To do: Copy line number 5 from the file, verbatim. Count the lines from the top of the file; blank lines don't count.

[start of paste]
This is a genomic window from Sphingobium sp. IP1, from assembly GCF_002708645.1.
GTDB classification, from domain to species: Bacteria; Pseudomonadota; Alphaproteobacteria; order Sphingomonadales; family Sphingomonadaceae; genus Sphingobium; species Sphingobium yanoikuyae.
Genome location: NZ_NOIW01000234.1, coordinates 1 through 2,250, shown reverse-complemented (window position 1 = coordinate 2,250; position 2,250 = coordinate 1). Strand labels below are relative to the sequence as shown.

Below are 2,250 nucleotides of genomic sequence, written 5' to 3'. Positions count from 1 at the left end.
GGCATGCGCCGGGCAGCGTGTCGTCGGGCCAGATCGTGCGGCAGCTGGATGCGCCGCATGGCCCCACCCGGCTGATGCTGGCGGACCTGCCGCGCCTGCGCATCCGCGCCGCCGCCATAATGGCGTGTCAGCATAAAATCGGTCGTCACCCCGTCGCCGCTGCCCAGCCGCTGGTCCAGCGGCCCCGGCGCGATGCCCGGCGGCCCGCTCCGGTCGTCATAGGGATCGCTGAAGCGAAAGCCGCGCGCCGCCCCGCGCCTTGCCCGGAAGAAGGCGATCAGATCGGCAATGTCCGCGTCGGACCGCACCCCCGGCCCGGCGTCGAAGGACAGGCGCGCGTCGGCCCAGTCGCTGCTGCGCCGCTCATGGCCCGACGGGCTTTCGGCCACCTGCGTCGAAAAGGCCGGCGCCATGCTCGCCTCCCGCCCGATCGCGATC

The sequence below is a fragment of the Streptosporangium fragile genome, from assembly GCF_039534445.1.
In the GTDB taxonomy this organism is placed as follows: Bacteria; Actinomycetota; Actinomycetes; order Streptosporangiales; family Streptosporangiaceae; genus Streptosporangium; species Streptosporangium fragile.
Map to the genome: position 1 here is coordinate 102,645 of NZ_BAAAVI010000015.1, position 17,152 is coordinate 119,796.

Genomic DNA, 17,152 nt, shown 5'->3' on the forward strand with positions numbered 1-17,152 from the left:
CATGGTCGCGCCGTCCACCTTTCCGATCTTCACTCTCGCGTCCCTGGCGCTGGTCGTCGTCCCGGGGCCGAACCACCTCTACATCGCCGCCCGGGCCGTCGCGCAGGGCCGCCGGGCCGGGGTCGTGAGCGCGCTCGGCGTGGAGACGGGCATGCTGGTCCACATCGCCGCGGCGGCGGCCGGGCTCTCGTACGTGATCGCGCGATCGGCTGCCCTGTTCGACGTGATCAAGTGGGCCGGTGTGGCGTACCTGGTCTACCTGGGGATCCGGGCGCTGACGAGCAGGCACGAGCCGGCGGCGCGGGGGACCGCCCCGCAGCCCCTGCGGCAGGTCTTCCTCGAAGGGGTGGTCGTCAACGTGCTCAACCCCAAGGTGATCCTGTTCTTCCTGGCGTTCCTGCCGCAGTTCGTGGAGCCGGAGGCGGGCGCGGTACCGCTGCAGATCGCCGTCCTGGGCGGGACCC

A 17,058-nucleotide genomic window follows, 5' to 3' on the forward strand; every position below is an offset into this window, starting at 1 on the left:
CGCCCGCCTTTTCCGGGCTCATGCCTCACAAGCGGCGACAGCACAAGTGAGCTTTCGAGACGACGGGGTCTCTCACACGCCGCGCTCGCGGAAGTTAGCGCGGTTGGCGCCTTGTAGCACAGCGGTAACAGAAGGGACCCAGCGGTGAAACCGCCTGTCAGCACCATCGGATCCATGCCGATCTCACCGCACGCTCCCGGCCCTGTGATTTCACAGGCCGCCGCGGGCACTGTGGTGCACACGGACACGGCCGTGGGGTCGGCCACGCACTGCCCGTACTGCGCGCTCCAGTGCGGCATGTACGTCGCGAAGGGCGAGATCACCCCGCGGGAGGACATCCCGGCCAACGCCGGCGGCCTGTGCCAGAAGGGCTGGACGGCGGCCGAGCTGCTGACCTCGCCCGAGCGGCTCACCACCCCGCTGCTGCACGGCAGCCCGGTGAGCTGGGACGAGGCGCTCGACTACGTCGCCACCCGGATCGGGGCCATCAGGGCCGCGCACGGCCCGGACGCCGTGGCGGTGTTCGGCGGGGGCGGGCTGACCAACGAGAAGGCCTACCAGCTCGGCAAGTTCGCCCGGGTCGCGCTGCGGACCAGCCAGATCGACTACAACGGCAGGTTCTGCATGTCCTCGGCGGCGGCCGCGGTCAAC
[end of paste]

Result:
GGCATGCGCCGGGCAGCGTGTCGTCGGGCCAGATCGTGCGGCAGCTGGATGCGCCGCATGGCCCCACCCGGCTGATGCTGGCGGACCTGCCGCGCCTGCGCATCCGCGCCGCCGCCATAATGGCGTGTCAGCATAAAATCGGTCGTCACCCCGTCGCCGCTGCCCAGCCGCTGGTCCAGCGGCCCCGGCGCGATGCCCGGCGGCCCGCTCCGGTCGTCATAGGGATCGCTGAAGCGAAAGCCGCGCGCCGCCCCGCGCCTTGCCCGGAAGAAGGCGATCAGATCGGCAATGTCCGCGTCGGACCGCACCCCCGGCCCGGCGTCGAAGGACAGGCGCGCGTCGGCCCAGTCGCTGCTGCGCCGCTCATGGCCCGACGGGCTTTCGGCCACCTGCGTCGAAAAGGCCGGCGCCATGCTCGCCTCCCGCCCGATCGCGATC